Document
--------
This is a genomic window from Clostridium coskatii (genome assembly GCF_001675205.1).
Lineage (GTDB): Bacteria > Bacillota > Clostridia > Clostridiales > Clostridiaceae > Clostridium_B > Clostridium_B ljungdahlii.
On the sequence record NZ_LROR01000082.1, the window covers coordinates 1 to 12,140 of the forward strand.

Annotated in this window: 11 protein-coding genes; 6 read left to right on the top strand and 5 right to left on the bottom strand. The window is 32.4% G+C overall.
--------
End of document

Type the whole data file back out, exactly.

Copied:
This is a genomic window from Clostridium coskatii (genome assembly GCF_001675205.1).
Lineage (GTDB): Bacteria > Bacillota > Clostridia > Clostridiales > Clostridiaceae > Clostridium_B > Clostridium_B ljungdahlii.
On the sequence record NZ_LROR01000082.1, the window covers coordinates 1 to 12,140 of the forward strand.

Annotated in this window: 11 protein-coding genes; 6 read left to right on the top strand and 5 right to left on the bottom strand. The window is 32.4% G+C overall.